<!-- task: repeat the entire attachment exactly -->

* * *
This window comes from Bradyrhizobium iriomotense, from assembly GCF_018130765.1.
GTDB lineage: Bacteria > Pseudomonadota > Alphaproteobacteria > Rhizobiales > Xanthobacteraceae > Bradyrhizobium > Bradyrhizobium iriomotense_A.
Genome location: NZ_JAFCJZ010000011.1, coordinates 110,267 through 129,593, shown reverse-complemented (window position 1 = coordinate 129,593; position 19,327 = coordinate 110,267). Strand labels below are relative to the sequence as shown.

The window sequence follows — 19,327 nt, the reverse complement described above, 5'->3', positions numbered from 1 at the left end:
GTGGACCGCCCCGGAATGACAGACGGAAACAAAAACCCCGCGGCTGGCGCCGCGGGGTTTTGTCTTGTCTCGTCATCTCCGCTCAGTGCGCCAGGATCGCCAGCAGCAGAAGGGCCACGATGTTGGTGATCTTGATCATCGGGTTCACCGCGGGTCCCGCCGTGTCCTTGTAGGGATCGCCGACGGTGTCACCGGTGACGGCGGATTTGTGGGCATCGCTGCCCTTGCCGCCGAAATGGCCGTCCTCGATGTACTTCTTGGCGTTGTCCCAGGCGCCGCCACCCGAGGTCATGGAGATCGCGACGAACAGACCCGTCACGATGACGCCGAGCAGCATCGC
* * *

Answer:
This window comes from Bradyrhizobium iriomotense, from assembly GCF_018130765.1.
GTDB lineage: Bacteria > Pseudomonadota > Alphaproteobacteria > Rhizobiales > Xanthobacteraceae > Bradyrhizobium > Bradyrhizobium iriomotense_A.
Genome location: NZ_JAFCJZ010000011.1, coordinates 110,267 through 129,593, shown reverse-complemented (window position 1 = coordinate 129,593; position 19,327 = coordinate 110,267). Strand labels below are relative to the sequence as shown.

The window sequence follows — 19,327 nt, the reverse complement described above, 5'->3', positions numbered from 1 at the left end:
GTGGACCGCCCCGGAATGACAGACGGAAACAAAAACCCCGCGGCTGGCGCCGCGGGGTTTTGTCTTGTCTCGTCATCTCCGCTCAGTGCGCCAGGATCGCCAGCAGCAGAAGGGCCACGATGTTGGTGATCTTGATCATCGGGTTCACCGCGGGTCCCGCCGTGTCCTTGTAGGGATCGCCGACGGTGTCACCGGTGACGGCGGATTTGTGGGCATCGCTGCCCTTGCCGCCGAAATGGCCGTCCTCGATGTACTTCTTGGCGTTGTCCCAGGCGCCGCCACCCGAGGTCATGGAGATCGCGACGAACAGACCCGTCACGATGACGCCGAGCAGCATCGC